In today’s society many people feel their status is dependent on their job or position in the church. Because of this mindset, they’re afraid someone else may get promoted ahead of them. Jealousy causes them to try to be important in the eyes of man. If you have this problem, understand that God has you where you are for a reason. He knows what’s in your future, and He may have you in training for it right now. There’s a big difference between being able and being ready to do a specific thing. So don’t despise the days of small beginnings. Remember, we must answer to God. Our rewards come from obeying the specific callings He’s placed on our lives, not from the great things we accomplish as far as the world is concerned.
Other roots that lead to anger include fear of confrontation, insecurity, and feeling controlled by a job or other people and their problems. I used to get mad at people who controlled me until God told me one day, “You’re just as guilty as they are because you’re letting them do it.” We shouldn’t put excessive pressure on ourselves by making too many commitments just because we don’t want to say no to someone.
MASKS OF ANGER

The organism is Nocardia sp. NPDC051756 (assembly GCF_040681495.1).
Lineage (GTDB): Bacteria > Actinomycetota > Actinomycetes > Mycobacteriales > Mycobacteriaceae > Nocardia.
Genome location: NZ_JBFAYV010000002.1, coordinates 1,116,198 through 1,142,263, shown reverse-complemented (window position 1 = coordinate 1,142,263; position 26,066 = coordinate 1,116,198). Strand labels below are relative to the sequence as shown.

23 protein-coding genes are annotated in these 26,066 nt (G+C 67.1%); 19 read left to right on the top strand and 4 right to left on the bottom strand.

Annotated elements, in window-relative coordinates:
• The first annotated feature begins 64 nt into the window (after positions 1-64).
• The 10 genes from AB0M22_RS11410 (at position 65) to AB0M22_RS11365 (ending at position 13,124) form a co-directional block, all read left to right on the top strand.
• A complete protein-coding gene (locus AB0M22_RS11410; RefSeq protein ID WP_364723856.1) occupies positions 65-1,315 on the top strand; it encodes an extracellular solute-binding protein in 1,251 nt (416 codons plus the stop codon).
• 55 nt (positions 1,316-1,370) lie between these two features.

Sometimes we use masks to cover up the things we don’t want anybody to see. If we’re harboring anger, we think masking it keeps others from knowing the real us. So we hide behind a variety of masks in an attempt to trick people into thinking we’re something or someone we’re not. I’ve discovered that people respect you more if you share your real self with them rather than trying to hide everything. After all, people can tell when something isn’t right. You may think you’re hiding your anger, but it’ll eventually find a way to come out—either in voice tone, body language or attitudes. Some people use the cold-shoulder mask. When someone makes them angry, they may say they’ve forgiven them, but they become cold, showing no warmth or emotion in dealing with that individual. These people live a lonely existence. Because they’re so afraid of being hurt, they avoid close, meaningful relationships. This is a classic example of “choosing your pain.” They’ll choose the pain of living an isolated, lonely life instead of working through the problem, determined to develop good friendships. Other people like to use the silent-treatment mask. They say they’re not angry with you, yet they refuse to talk to you, or they only communicate when it’s absolutely necessary, usually with a grunt or nod. When people avoid being with, touching, or doing things for the person they’re angry with, they’re hiding behind a mask, which isn’t the answer.